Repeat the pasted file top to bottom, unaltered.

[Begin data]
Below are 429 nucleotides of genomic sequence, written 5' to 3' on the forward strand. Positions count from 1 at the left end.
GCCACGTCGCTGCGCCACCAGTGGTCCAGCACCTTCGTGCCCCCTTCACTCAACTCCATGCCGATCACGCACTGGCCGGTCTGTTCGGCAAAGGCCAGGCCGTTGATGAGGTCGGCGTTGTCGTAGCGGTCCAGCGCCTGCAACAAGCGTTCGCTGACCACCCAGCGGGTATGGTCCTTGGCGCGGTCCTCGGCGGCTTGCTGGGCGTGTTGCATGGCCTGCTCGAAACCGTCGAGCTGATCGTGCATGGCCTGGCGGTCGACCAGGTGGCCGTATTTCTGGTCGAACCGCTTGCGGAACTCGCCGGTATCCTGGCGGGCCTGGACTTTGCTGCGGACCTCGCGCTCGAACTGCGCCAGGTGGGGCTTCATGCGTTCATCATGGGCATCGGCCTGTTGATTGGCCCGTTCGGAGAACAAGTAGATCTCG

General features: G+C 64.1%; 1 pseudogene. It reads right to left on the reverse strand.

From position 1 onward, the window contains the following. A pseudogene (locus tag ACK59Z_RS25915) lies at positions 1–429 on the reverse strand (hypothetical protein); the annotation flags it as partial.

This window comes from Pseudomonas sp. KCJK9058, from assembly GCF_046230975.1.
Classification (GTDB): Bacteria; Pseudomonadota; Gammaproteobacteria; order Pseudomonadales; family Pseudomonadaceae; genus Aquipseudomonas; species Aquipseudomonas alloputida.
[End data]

Below are 429 nucleotides of genomic sequence, written 5' to 3' on the forward strand. Positions count from 1 at the left end.
GCCACGTCGCTGCGCCACCAGTGGTCCAGCACCTTCGTGCCCCCTTCACTCAACTCCATGCCGATCACGCACTGGCCGGTCTGTTCGGCAAAGGCCAGGCCGTTGATGAGGTCGGCGTTGTCGTAGCGGTCCAGCGCCTGCAACAAGCGTTCGCTGACCACCCAGCGGGTATGGTCCTTGGCGCGGTCCTCGGCGGCTTGCTGGGCGTGTTGCATGGCCTGCTCGAAACCGTCGAGCTGATCGTGCATGGCCTGGCGGTCGACCAGGTGGCCGTATTTCTGGTCGAACCGCTTGCGGAACTCGCCGGTATCCTGGCGGGCCTGGACTTTGCTGCGGACCTCGCGCTCGAACTGCGCCAGGTGGGGCTTCATGCGTTCATCATGGGCATCGGCCTGTTGATTGGCCCGTTCGGAGAACAAGTAGATCTCG

General features: G+C 64.1%; 1 pseudogene. It reads right to left on the reverse strand.

From position 1 onward, the window contains the following. A pseudogene (locus tag ACK59Z_RS25915) lies at positions 1–429 on the reverse strand (hypothetical protein); the annotation flags it as partial.

This window comes from Pseudomonas sp. KCJK9058, from assembly GCF_046230975.1.
Classification (GTDB): Bacteria; Pseudomonadota; Gammaproteobacteria; order Pseudomonadales; family Pseudomonadaceae; genus Aquipseudomonas; species Aquipseudomonas alloputida.